As stated at the outset, towns are classified according to their major functions. So, all those towns (such as Mumbai, Kolkata, Chennai, etc.) can be put into a definite category in which a large number of activities are conducted. Such towns are referred as diversified in functions.
Over space and time, the functions of towns change. For example, defensive sites often become restrictive when the town expands.Thus, many towns have restricted centres which were once confined within the town walls and more extensive suburbs which grew up outside the walls or after the walls were demolished.
Shahjahanabad (old Delhi), Padova (Italy), Lahore and Rawalpindi (Pakistan), Baghdad (Iraq) and Baku (Azerbaijan) are some of the examples of such towns.
In some towns, the chief function is simply to house a concentration of population. In such areas, most of the land is devoted to houses, parks and hospitals. These towns are very- well-connected with the major cities, which enables the commuters to get to work each day.
The urban places which cater to the recreation needs of people are known as resorts or recreation towns.These urban places may be based on health-giving water (hot springs), seaside recreation, mountain climbing, cultural attractions, historical monuments, sports facilities, national parks and attractive scenery.Resorts and recreational towns have many hotels to accommodate visitors, and also provide sporting facilities such as golf courses, swimming pools, trekking and skiing. Moreover, they have numerous entertainment facilities, such as theatres, cinemas, and night clubs and children parks.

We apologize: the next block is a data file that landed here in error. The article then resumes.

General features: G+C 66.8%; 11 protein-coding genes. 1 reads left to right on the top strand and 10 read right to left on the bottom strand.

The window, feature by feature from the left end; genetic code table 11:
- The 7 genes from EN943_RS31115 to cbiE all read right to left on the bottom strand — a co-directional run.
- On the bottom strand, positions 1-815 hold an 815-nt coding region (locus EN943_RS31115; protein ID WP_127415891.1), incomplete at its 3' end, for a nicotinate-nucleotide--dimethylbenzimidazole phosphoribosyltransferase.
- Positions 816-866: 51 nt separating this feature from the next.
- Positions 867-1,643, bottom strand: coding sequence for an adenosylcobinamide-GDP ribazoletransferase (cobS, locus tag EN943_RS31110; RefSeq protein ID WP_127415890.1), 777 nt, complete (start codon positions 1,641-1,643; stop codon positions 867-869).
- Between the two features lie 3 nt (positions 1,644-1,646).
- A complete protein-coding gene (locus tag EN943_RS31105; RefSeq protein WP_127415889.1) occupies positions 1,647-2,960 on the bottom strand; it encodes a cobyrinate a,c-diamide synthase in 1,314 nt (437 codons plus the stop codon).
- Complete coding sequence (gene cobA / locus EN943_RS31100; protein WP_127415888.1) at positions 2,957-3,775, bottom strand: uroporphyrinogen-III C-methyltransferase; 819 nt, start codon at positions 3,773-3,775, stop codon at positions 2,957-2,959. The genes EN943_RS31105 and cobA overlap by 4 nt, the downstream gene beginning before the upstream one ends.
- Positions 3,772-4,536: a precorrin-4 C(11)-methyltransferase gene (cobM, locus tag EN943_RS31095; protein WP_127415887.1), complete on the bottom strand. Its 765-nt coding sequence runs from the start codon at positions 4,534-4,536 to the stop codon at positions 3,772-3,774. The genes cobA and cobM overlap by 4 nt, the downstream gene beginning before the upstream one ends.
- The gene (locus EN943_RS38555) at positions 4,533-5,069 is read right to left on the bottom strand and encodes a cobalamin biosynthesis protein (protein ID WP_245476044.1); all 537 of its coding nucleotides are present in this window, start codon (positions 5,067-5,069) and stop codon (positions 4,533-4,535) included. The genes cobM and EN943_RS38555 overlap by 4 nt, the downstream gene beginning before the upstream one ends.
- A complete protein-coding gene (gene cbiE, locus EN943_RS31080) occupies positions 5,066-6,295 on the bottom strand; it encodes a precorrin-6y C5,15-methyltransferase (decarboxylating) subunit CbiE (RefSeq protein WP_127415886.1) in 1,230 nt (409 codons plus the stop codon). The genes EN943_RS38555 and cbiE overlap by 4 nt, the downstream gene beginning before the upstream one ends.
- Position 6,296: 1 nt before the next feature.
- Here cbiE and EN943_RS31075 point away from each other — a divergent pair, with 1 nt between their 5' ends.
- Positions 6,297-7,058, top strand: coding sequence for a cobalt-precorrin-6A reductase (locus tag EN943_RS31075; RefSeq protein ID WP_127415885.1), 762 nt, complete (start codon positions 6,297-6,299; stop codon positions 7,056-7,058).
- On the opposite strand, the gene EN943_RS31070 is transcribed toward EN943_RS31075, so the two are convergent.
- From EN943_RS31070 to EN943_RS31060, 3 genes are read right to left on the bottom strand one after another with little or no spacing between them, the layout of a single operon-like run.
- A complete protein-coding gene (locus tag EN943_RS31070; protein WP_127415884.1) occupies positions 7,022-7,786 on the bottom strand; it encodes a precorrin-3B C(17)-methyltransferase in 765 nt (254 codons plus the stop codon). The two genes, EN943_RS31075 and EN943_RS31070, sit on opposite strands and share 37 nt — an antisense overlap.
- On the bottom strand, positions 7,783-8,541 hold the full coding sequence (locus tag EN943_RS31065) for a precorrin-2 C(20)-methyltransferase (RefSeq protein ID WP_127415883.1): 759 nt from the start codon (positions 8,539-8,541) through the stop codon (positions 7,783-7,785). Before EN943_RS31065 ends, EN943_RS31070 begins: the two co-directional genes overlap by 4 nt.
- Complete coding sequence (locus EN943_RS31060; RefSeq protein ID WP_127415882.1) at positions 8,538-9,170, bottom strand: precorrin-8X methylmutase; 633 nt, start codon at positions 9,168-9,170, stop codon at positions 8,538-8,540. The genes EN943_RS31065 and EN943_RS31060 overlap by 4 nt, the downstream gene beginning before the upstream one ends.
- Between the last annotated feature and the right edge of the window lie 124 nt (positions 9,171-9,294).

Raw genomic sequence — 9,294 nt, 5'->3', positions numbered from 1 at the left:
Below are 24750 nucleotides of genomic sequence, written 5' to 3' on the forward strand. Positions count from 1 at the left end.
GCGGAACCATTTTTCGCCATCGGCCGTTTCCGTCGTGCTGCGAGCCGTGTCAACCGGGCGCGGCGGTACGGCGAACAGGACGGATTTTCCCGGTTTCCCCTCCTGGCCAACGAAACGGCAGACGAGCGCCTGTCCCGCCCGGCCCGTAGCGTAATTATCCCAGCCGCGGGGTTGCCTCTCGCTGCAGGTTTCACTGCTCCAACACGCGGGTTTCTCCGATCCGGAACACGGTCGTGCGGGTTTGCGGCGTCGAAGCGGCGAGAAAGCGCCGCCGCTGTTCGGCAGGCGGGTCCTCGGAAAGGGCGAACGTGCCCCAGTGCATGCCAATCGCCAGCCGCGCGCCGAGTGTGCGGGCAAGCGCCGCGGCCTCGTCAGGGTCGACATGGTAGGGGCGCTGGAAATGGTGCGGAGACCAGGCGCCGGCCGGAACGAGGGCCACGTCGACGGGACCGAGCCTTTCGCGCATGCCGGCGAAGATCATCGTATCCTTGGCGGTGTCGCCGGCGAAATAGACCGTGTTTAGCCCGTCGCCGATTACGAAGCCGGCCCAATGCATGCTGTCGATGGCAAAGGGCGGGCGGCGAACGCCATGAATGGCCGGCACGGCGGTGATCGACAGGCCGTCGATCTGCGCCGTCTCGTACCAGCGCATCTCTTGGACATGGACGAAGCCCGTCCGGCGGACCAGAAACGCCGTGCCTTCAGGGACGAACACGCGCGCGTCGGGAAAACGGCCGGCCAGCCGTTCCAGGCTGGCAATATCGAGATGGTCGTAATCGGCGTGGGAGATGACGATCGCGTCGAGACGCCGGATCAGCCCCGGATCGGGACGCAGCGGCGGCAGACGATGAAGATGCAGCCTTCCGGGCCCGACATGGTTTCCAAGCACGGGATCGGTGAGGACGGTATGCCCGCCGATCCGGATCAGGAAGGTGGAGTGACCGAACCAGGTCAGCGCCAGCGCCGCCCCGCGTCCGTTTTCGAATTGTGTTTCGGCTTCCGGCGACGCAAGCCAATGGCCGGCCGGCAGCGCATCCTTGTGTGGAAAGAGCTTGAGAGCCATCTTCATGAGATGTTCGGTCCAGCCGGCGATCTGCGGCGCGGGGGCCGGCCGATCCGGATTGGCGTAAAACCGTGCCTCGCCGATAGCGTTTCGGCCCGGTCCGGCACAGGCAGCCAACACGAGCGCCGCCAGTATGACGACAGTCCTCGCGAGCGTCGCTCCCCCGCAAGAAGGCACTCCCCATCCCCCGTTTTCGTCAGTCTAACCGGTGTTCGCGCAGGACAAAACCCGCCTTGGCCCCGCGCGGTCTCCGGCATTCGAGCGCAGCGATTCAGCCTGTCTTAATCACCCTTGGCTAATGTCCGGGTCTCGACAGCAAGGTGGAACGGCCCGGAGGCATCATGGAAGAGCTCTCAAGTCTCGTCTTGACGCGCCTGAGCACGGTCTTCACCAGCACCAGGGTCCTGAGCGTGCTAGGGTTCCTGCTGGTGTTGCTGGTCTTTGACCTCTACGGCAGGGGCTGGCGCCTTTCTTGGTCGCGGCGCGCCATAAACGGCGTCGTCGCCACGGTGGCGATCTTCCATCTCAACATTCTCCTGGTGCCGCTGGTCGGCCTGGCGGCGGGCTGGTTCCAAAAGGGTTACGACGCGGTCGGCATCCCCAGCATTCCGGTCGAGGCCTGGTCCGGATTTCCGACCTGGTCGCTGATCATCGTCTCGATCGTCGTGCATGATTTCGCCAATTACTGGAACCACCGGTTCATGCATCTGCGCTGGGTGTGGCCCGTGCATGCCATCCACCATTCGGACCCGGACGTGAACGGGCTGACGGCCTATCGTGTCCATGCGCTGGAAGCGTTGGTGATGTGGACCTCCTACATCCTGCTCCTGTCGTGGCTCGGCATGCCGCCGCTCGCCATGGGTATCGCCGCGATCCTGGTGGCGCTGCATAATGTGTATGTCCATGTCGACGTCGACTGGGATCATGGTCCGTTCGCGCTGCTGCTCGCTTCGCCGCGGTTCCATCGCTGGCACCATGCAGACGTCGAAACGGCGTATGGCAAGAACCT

9. Transfer and Distribution Centres:
The main functions performed at transfer centres are the trade, commerce and services. Towns which are concerned with the transfer and distribution of goods, however, have trade as their major function.
They include several types of towns. For example, market towns, sea ports and financial towns.Market towns are characterized by markets, a wide range of shops, stores, warehouses, godowns, cold storages and wholesale .markets.Market towns also have banks, insurance companies and other financial organizations. Kanpur, Ahmedabad, Vadodara, Indore, Bhopal, Patna, Lucknow, Ludhiana and Hapur in India, Norwich in England, Alexandria in Egypt, and Kumasi in Ghana are some of the examples of such towns.
Problem of Human settlement:
Some of the major problems of urbanisation in India are
- Urban Sprawl
Urban sprawl or real expansion of the cities, both in population and geographical area, of rapidly growing cities is the root cause of urban problems. In most cities the economic base is incapable of dealing with the problems created by their excessive size
Overcrowding is a situation in which too many people live in too little space. Overcrowding is a logical consequence of over-population in urban areas. It is naturally expected that cities having a large size of population squeezed in a small space must suffer from overcrowding. This is well exhibited by almost all the big cities of India.
3.Slums and Squatter Settlements:
The natural sequel of unchecked, unplanned and haphazard growth of urban areas is the growth and spread of slums and squatter settlements which present a striking feature in the ecological structure of Indian cities, especially of metropolitan centres.
Overcrowding leads to a chronic problem of shortage of houses in urban areas. This problem is specifically more acute in those urban areas where there is large influx of unemployed or underemployed immigrants who have no place to live in when they enter cities/towns from the surrounding areas.
Urban areas in India are almost invariably plagued with insufficient and inefficient sewage facilities. Not a single city in India is fully sewered. Resource crunch faced by the municipalities and unauthorised growth of the cities are two major causes of this pathetic state of affairs.